COVID-19 has added fuel to the mental health crisis in the U.S., which has been in the making for decades.
Since 2014, around one in five Americans has a mental illness, with one in 10 suffering from major depression and one in 25 from a serious mental illness. Suicide has become the 10th leading cause of death in the U.S. with over 47,000 annually.
Psychiatric Services reported in 2017 that around 3.4% of Americans (8 million) suffered from a serious psychological distress. Roughly eight years before, the number was less than 3%.
Groundbreaking research in 2018 studied over 5,000 individuals and discovered that over 56% of Americans are struggling to get mental health services for themselves or a loved one.
U.S. Health and Human Services reports that less than 20% of children who suffer from a mental health issue are receiving appropriate treatment. That is a huge disparity.
Some of this is linked to a lack of awareness of resources because of the lack of funding for community centers, which would have provided the education or even set up appointments.
In 2020, the CDC reported that 40% of Americans were wrestling with mild depression due to the pandemic, which has increased mental health related emergency room visits.
Because of the projected long-term impact of the novel coronavirus, experts are anticipating a mental health nightmare on the horizon.
“Over the past year, our world has been rocked by the COVID-19 pandemic, isolation, economic uncertainty, racial injustice, political strife, violence and more,” Daniel H. Gillison, CEO of the National Alliance on Mental Illness (NAMI), said in March 2021. “It is no surprise that this atmosphere has led to the epidemic within the pandemic: a mental health crisis.”
Prior to COVID-19, mental health services were limited – either there were not enough services or patients lacked insurance. This means we are ill-prepared for the increased needs and challenges that are coming.
The United States has simply not set aside the resources to ensure we have enough inpatient mental health beds and community resources to meet the growing need.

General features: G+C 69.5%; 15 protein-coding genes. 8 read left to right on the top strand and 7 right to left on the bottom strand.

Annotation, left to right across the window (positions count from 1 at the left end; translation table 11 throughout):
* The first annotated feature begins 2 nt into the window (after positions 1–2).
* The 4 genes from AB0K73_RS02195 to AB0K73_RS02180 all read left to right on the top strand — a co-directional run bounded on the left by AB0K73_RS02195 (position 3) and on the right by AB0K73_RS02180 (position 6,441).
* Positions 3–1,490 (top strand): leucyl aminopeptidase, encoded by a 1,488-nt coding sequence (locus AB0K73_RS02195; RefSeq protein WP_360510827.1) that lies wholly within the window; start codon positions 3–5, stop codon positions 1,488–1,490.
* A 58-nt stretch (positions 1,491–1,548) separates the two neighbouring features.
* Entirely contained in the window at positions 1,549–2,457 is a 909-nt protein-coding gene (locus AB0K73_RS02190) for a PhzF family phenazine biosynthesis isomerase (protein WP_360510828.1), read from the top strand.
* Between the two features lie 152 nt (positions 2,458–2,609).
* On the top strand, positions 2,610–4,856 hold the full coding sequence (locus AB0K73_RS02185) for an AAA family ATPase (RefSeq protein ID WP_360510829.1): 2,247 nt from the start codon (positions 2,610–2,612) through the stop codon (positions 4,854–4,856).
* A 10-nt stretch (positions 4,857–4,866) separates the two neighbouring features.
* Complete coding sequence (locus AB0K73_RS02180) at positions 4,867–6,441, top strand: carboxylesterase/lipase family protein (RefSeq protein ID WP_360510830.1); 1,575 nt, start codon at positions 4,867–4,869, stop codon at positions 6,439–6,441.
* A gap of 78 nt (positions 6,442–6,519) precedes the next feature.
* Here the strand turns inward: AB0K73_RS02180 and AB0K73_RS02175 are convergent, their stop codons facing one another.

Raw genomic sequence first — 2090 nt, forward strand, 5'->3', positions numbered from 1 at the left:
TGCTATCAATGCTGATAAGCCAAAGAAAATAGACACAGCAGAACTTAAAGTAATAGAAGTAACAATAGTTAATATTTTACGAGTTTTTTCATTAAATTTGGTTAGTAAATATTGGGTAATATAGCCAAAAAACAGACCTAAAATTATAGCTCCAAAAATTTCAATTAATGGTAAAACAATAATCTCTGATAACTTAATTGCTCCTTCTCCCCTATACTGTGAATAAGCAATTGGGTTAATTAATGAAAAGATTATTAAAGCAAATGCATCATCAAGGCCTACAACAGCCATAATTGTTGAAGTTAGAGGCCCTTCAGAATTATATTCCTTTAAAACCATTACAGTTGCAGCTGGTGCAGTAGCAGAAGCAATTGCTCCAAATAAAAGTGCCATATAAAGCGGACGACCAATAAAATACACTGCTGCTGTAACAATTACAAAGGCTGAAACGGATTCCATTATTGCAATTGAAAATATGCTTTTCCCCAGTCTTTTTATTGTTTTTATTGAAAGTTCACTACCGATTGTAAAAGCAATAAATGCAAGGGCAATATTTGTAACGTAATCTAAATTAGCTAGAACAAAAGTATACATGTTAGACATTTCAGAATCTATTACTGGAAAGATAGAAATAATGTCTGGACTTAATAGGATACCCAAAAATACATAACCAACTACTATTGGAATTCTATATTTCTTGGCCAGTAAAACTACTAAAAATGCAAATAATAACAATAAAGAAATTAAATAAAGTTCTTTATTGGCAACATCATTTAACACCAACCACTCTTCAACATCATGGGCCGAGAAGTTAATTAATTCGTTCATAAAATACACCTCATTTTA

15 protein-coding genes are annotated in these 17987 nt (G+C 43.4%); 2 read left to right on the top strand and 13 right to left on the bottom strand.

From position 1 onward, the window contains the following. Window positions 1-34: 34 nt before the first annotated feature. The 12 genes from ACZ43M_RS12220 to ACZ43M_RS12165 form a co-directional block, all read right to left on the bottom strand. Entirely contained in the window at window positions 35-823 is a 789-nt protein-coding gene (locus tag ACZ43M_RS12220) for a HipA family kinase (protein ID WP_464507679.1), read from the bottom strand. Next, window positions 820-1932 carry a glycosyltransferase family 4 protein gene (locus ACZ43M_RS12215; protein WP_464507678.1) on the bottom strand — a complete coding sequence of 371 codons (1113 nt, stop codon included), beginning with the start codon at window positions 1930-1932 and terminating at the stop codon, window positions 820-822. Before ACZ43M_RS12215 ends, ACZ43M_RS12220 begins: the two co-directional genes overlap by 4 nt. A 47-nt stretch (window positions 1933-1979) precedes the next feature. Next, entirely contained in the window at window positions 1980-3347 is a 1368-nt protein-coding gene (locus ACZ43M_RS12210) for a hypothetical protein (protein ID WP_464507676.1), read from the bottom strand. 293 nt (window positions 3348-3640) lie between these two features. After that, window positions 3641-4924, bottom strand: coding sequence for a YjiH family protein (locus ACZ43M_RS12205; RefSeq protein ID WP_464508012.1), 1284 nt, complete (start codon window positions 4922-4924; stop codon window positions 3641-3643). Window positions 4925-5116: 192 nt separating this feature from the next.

The largest need is access to community-based services, which keep patients connected to providers and engaged in their treatment plans. Unfortunately, these community-based programs are poorly funded or not available.
As a result, individuals suffer needlessly without support (and some, tragically, take their own lives), or treatment is pushed to more expensive settings like hospitals.
The constant reduction in mental health spending in the U.S. since 1955 has directly impacted services.
For example, roughly 35,000 state psychiatric beds are currently available. That is about 11 beds per 100,000 people – the lowest rate since the 1850s. Experts recommend that 40 to 50 beds per 100,000 people are appropriate.
Similar cuts have impacted community-based facilities and treatment centers, resulting in long wait lists and patients being placed in the wrong type of treatment program.
The Biden administration has approved record funding for mental health in the CARES Act and The American Rescue Plan, but this is all accomplished via a limited amount of grant money.
Another need is to improve insurance coverage for mental health.
Many assume that since the passage of the 2010 Affordable Care Act that everyone has mental health insurance. Unfortunately, 42% of Americans cite poor insurance coverage as a top reason for not being able to access mental health services.
In addition, 25% report that they had to choose between mental health treatment and daily necessities, while 17% feel forced to decide between treating a physical illness or a mental health condition.
Limited resources and a lack of adequate insurance have created barriers to care. Lack of appropriate, affordable mental health services potentially leads to more costly health conditions like substance abuse disorder, liver problems, heart disease, high blood pressure and potentially suicide.
The U.S. is facing an unnecessary crisis in health care.
We know that the number of mental health patients has been on the rise for decades and that we are facing a dramatic increase due to the trauma of COVID-19. We also know that we need to focus upon preventative treatment.
Rather than wait until a person requires an acute hospital admission, lands in jail or worse, we need to implement compassionate and cost-effective mechanisms for getting people treatment earlier and in appropriate and supportive community environments.
Rethinking how the government invests in health care is a first step.
A second is to begin treating mental illness as seriously as we do heart disease, chronic obstructive pulmonary disease or even cancer by advocating for targeted funding of community-based mental health clinics.
Editor’s note: This article is the first in a series this week for Mental Health Awareness Month (May).